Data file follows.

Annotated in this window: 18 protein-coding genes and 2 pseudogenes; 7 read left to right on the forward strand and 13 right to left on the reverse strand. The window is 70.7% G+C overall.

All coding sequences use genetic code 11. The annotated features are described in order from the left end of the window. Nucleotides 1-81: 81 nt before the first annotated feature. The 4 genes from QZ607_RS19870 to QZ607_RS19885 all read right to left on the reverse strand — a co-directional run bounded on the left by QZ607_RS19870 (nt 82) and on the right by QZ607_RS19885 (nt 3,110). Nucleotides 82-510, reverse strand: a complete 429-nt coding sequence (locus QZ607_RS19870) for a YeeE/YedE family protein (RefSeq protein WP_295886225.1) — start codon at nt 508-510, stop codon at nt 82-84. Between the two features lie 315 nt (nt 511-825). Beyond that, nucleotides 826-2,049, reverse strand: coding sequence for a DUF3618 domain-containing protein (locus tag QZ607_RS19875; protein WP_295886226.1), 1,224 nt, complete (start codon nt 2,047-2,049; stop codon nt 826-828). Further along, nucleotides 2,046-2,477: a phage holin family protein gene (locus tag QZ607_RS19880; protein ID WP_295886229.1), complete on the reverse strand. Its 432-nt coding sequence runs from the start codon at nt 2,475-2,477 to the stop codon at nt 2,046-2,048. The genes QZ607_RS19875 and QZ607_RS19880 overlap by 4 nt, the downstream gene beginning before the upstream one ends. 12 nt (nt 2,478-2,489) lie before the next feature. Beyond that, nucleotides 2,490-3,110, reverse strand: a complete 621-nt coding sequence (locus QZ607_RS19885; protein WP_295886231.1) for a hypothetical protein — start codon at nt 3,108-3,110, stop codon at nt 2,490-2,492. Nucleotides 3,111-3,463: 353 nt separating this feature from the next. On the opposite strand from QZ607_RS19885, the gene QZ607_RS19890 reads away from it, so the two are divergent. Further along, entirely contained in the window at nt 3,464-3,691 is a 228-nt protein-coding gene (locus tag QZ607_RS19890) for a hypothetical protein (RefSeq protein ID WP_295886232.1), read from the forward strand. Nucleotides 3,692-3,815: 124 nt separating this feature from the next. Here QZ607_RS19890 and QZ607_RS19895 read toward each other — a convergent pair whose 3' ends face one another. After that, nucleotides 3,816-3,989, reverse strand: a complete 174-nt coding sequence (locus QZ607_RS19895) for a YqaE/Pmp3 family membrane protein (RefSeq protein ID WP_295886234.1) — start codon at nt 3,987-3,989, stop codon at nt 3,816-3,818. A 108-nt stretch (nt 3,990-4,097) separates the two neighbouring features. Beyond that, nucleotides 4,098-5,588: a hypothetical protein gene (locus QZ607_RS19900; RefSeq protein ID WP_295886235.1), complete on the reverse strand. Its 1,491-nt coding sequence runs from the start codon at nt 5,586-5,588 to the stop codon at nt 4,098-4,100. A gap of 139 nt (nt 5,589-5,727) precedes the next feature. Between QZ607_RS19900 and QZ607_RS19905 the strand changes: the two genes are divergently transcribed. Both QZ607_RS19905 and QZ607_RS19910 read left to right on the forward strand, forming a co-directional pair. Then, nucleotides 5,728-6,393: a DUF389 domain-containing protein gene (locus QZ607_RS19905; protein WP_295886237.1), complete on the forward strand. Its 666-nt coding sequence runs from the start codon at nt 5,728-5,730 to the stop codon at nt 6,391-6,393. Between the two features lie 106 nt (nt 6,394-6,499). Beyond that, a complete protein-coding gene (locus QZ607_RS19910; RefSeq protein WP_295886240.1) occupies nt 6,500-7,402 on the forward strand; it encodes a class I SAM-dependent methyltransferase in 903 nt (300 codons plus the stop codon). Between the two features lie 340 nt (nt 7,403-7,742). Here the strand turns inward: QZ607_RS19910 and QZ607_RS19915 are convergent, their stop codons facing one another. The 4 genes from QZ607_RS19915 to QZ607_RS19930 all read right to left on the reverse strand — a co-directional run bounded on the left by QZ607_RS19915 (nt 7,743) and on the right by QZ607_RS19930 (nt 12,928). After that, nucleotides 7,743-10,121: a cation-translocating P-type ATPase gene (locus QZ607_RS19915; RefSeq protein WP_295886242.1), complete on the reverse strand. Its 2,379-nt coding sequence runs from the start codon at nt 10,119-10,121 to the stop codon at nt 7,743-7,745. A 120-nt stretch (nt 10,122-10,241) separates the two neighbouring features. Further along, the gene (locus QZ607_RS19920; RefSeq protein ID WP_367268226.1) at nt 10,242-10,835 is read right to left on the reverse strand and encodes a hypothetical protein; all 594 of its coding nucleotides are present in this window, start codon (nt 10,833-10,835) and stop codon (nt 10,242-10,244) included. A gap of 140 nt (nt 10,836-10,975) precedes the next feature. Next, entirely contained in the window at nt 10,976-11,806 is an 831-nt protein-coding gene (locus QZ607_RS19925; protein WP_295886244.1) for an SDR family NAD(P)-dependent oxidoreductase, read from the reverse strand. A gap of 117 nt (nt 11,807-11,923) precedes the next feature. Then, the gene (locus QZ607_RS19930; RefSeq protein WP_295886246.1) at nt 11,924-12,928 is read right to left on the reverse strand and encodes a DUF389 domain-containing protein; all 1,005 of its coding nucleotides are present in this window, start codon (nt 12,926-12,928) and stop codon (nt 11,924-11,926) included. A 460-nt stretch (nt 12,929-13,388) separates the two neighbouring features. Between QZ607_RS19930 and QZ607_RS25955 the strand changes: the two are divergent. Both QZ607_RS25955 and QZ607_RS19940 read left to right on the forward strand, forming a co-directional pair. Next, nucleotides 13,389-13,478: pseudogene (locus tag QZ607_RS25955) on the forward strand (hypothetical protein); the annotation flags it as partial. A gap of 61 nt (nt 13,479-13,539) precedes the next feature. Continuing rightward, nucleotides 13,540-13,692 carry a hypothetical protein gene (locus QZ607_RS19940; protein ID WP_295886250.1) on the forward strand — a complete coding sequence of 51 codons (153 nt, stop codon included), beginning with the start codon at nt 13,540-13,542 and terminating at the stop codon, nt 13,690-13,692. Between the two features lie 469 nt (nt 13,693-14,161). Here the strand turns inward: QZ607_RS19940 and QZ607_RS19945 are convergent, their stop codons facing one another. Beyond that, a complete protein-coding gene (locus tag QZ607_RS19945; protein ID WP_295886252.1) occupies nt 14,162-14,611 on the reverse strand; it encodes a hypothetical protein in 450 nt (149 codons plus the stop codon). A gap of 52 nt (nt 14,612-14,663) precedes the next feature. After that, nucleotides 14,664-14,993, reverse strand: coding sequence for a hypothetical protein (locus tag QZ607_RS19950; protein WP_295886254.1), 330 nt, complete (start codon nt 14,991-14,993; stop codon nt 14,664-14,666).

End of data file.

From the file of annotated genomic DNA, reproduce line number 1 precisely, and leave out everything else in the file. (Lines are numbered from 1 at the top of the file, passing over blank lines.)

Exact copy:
Annotated in this window: 18 protein-coding genes and 2 pseudogenes; 7 read left to right on the forward strand and 13 right to left on the reverse strand. The window is 70.7% G+C overall.